To have a successful career in the Army, an officer must possess the right skills, traits, and attributes. They must work hard to become an expert in their field, and they must have outstanding leadership and communication skills amongst other qualities. While there are many factors that impact an Army officer’s success and ability to rise in rank, one of the most useful is building a lasting relationship with a mentor who can help advise and guide the officer as he or she develops. In this article, I will discuss the role of a mentor in helping officer to reach their full potential.
How Does Mentor/Protégé Relationships Develop
The United States Army has long recognized the value of mentoring in the development of officers as they advance in rank and are given additional responsibility. Over the years there has been talking of formalizing mentorship in the Army, but as anyone who has been or had a mentor will tell you, the best mentor/protégé relationships are those that come naturally. There is no single formula for finding a mentor. Sometimes it’s as simple as working for a senior officer in their command or organization. It is neither necessary nor common to define the mentor relationship, it most often comes about as younger officers seek professional guidance or advice from a more senior officer whom they respect.
Officers who are inquisitive, committed to growth, and open to asking for advice are most likely to ask for, receive, and apply constructive feedback. Mentors are usually senior to their protégé in rank and experience and are often eager to share their experiences and advice with younger officers to develop them and “pay forward” the mentoring they received as younger officers.
Why Having a Mentor is Helpful
Over time, a relationship with a mentor can be extremely beneficial. As the relationship grows over time and both officers become more and more comfortable with one another not only does the younger officer benefit from advice but sometimes the relationship can also lead to excellent assignment opportunities. The relationship is not a one-way street, however.In the best mentor/protégé relationships, the younger officer is empowered and comfortable giving the senior officer constructive and helpful feedback about their own leadership. The trust formed between the two officers over time often leads to very candid dialogue and feedback that would be otherwise difficult to obtain. A mentor that is invested in a protégé, who knows both their strengths and weaknesses can provide sound advice in a manner that may be effectively received by the younger officer.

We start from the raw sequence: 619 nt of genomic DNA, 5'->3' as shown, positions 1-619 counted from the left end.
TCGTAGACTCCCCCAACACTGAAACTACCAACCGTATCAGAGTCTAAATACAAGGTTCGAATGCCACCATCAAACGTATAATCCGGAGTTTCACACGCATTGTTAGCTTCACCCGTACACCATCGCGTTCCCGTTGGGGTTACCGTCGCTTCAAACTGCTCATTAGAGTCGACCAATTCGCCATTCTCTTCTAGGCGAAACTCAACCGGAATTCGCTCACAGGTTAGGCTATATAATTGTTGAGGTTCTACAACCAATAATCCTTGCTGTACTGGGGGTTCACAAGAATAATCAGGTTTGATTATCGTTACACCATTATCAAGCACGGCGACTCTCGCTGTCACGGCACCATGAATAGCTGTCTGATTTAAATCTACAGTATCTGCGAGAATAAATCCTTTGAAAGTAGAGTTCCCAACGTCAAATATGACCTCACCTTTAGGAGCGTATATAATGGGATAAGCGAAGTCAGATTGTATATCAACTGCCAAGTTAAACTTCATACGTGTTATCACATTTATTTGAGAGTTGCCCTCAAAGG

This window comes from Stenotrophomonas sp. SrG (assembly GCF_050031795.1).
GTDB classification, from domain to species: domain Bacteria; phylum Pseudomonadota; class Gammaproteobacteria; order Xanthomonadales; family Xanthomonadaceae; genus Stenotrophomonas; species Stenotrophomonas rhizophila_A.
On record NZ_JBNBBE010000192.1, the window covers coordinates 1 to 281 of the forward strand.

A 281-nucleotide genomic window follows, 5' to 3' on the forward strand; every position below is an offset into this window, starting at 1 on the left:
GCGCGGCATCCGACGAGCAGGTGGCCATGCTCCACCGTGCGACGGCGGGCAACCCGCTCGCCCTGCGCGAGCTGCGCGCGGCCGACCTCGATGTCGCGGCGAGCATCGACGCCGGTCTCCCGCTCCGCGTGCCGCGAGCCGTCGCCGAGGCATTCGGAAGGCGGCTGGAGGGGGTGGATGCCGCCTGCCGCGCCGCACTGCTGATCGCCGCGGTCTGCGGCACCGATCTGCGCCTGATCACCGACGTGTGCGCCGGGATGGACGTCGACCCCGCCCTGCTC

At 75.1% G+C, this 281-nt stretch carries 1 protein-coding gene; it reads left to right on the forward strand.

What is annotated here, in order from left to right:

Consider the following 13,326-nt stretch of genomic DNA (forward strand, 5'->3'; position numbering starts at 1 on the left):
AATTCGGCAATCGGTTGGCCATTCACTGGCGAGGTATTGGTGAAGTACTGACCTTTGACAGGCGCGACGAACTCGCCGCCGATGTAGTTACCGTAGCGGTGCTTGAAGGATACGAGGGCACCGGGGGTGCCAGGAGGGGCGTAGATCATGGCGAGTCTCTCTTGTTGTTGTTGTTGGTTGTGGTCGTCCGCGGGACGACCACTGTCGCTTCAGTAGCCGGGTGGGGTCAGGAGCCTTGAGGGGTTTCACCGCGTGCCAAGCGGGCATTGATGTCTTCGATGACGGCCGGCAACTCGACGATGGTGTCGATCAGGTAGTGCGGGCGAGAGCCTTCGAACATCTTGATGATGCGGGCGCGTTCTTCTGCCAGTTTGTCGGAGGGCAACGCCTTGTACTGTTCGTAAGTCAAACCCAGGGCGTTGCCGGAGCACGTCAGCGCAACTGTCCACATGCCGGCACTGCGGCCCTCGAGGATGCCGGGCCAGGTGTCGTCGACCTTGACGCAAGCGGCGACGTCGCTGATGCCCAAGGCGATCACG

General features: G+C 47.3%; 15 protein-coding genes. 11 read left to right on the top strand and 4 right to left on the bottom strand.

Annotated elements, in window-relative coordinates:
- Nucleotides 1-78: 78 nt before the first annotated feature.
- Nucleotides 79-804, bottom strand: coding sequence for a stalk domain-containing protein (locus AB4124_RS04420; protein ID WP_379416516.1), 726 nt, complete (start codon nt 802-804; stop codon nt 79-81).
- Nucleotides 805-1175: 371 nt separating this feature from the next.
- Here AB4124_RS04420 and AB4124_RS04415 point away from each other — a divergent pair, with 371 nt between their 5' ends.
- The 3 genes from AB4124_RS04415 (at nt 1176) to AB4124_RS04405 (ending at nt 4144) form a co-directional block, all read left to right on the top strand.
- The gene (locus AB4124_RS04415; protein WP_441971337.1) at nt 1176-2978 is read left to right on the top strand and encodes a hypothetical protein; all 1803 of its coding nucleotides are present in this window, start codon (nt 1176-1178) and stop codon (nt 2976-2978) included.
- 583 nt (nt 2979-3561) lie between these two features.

Progression through the ranks in the Army involves moving from assignment to assignment, state to state, and back and forth from overseas. While it is possible to excel in any assignment, finding the right job at the right time is helpful. Picking the place and job that broadens one’s experience and hones one’s skills can be a critical factor in selection for promotion and additional responsibility. Mentors, through their network of friends and colleagues, can not only advise, but often assist their protégés in finding the right fit for them.
The Value of Mentorship to the Army Institution
Being an officer in the Army is not just a job. Officers are part of the profession of arms and the actions and decisions they make in combat literally affect the life and death of the soldiers charged with their care. Developing the right skills and honing one’s traits and attributes to align with the Army’s values of Loyalty, Duty, Respect, Selfless Service, Honor, Integrity, and Personal Courage is essential to success. While mentors are not required, they do in almost every effective relationship accelerate an officer’s learning, improve an officer’s leadership abilities, and help an officer make sound decisions. The passing of knowledge from generation to generation in the Army is one of the tenets of what makes the U.S. Army a professional institution. Mentorship has always, and will always play a critical role in maintaining that professionalism.